, I just can’t) opens up about his road to stardom and the impact it had left on the people that he abandoned. “In 1999, I was first learning to sing…breakneck and reckless I had a trail to blaze ahead, no count or cost of who I might have left for dead” Key laments in the very opening seconds, immediately establishing a present tense setting for Thirteen
, before he continues – even more damningly this time – “Went looking for a river of gold when my hometown was catching on fire, left everyone I love in the smoke…” It’s a very personal apology, as if he felt the need to make amends now that the fanfare of band life has cleared. The song, set to somber but beautiful acoustic picking, feels like everything that music from a thirty eight year old Key should sound like.
Another thing that should not be left unstated is Key’s development as a vocalist. If you compare his Yellowcard debut One For The Kids
to his work here, you’d be hard pressed to recognize them as the same singer. The soft changes in tonality, the improved pitch and range – it’s all evidence of a musician who has grown into his success. What I mean by this is that his nasal, pitchy beginnings – which worked when he was part of an upstart pop-punk outfit – have steadily been honed with each Yellowcard release until now, where he is at a point capable of launching an entirely acoustic/vocal-centric album in which his inflections and melodies are the clear highlights. It’s been an amazing ride for longtime fans who listened to him evolve year after year; and for newcomers, Key offers a finished-sounding product that is the culmination of decades of growing pains and slow but steady progression.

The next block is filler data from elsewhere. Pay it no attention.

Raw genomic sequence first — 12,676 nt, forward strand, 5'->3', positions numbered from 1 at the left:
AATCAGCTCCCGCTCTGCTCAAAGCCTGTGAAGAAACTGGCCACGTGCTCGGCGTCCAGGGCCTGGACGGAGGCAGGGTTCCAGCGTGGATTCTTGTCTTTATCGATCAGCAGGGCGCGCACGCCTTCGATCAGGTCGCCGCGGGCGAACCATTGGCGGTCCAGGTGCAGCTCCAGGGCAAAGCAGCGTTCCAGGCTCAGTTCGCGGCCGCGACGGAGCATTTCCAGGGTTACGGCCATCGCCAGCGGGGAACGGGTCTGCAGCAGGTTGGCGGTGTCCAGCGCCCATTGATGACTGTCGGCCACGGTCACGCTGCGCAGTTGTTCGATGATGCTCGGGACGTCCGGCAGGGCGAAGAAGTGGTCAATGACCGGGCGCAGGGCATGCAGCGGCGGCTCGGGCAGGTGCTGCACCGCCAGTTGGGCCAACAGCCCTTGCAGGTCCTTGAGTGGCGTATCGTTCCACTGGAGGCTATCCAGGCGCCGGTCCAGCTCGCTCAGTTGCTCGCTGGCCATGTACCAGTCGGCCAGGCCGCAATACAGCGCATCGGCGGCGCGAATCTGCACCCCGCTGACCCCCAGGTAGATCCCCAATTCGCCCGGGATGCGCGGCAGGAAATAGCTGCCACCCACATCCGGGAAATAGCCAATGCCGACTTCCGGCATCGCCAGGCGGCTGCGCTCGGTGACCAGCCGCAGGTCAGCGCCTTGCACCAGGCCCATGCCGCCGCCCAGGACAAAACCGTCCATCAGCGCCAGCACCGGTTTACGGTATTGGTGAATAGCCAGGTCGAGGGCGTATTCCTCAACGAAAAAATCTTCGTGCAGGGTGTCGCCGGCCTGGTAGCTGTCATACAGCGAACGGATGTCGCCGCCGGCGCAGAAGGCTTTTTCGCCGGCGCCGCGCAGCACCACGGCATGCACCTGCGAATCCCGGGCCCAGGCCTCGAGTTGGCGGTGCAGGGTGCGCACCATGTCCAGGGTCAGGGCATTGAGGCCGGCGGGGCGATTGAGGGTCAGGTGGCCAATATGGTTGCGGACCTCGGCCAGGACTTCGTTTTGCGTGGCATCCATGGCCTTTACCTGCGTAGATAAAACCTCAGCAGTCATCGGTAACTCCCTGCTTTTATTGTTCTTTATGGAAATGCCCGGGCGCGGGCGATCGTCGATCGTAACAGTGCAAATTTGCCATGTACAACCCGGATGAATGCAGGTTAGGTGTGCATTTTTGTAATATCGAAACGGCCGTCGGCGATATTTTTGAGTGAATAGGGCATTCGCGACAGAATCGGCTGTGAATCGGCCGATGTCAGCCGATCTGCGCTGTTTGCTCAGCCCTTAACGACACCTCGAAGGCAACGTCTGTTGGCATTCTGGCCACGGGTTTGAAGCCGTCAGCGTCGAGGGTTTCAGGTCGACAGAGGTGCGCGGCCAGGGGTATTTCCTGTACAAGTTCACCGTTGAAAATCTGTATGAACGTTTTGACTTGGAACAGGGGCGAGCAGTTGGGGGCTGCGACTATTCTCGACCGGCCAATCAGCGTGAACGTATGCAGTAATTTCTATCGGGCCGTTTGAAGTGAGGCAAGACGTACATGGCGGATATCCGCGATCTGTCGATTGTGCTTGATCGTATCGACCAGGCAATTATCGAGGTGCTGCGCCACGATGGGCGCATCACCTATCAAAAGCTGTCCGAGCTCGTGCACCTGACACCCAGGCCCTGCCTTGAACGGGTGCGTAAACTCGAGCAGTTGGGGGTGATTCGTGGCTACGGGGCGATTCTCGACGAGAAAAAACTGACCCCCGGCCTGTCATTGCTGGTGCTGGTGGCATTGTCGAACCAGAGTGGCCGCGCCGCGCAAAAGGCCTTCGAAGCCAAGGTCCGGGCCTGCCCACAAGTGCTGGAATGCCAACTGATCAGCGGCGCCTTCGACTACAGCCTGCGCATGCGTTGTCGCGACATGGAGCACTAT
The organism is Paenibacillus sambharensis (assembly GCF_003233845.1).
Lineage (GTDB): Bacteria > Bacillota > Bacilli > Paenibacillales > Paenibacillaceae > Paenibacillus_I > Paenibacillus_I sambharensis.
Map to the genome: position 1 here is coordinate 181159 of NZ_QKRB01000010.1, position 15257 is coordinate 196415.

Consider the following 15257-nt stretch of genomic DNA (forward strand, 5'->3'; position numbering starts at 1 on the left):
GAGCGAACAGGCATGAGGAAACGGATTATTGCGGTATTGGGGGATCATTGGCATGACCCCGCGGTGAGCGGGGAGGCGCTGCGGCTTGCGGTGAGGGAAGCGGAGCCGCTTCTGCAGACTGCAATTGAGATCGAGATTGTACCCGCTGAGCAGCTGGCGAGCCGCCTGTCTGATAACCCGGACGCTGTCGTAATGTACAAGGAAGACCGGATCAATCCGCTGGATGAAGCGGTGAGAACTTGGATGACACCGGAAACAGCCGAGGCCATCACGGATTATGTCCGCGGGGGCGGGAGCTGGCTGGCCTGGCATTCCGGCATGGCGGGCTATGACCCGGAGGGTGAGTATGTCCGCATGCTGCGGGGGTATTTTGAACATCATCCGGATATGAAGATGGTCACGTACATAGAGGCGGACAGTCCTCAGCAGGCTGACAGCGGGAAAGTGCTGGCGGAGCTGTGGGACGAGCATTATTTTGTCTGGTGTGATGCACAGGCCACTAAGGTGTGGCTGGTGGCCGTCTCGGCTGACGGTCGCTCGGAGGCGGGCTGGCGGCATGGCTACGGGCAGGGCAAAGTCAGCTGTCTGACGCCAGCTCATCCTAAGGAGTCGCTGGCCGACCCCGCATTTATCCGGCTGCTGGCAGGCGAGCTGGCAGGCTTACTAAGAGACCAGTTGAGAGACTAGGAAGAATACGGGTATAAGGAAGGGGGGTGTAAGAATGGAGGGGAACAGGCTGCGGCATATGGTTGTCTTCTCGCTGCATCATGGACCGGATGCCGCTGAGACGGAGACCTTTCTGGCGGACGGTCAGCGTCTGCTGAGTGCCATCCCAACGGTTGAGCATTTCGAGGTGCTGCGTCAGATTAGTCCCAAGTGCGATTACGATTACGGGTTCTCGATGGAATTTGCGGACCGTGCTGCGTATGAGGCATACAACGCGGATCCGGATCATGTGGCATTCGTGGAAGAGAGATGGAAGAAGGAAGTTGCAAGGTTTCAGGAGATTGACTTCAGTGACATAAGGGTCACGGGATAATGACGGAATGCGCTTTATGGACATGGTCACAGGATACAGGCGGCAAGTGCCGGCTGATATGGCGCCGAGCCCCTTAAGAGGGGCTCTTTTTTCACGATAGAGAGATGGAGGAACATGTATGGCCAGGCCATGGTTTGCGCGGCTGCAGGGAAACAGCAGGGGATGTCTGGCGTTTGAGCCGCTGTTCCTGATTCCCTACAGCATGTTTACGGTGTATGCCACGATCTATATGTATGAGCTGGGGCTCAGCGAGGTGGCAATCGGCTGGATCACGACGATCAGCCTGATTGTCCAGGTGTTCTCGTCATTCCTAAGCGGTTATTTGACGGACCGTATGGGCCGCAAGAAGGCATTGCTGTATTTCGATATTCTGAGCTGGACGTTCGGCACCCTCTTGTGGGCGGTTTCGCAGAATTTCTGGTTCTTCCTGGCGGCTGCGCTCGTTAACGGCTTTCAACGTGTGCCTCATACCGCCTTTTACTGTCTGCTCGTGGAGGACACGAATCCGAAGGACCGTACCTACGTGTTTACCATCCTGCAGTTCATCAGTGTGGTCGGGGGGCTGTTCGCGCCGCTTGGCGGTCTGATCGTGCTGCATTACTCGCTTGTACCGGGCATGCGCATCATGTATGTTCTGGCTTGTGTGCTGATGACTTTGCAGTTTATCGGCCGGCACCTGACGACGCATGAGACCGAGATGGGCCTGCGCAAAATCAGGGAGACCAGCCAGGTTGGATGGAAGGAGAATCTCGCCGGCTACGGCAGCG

The final two tracks of the EP especially – but really the whole damn thing – are evidence of Key’s growth, both personally and professionally. It’s hard to listen to the gorgeous harmonies sprawling across the chorus of ‘Thirty Days’ and not think about how much Key has bettered himself as a musician. It’s equally as difficult to delve into the parting lyrics of ‘Great Unknown’ – where Key reflects, “Funny how time doesn't mind, who we keep and who we bare to leave behind…Will I ever stop imagining, what if I had done things differently？” – and not be impressed with his ability to take emotions such as nostalgia or regret and state them in such plain but heartfelt terms. I suppose it all goes back to my original diagnosis of Yellowcard – a band by all means average from a technical expertise standpoint – and look at the man at the heart and soul of it all. A guy who’s had more than his share of heartbreak in relationships, who has struggled with the concepts of family and home…a guy no different than you or I, who just happens to be better at expressing it on paper and in song. It’s the kind of average we all relate to, and that is easy to rally behind because it hits so close to home. Now this very average guy, gripping his acoustic guitar more fervently than ever, continues inviting us into his life’s story – begetting a stunning debut EP in the process. For those of us who followed Yellowcard’s career like a movie playing out directly parallel to our own, latching onto every word in the process, Thirteen
shows us that every end is but a means to a new beginning. The sound of Yellowcard’s door (amicably) closing for the final time undoubtedly left a void in the hearts of fans...but no door is shut forever when you have a Key.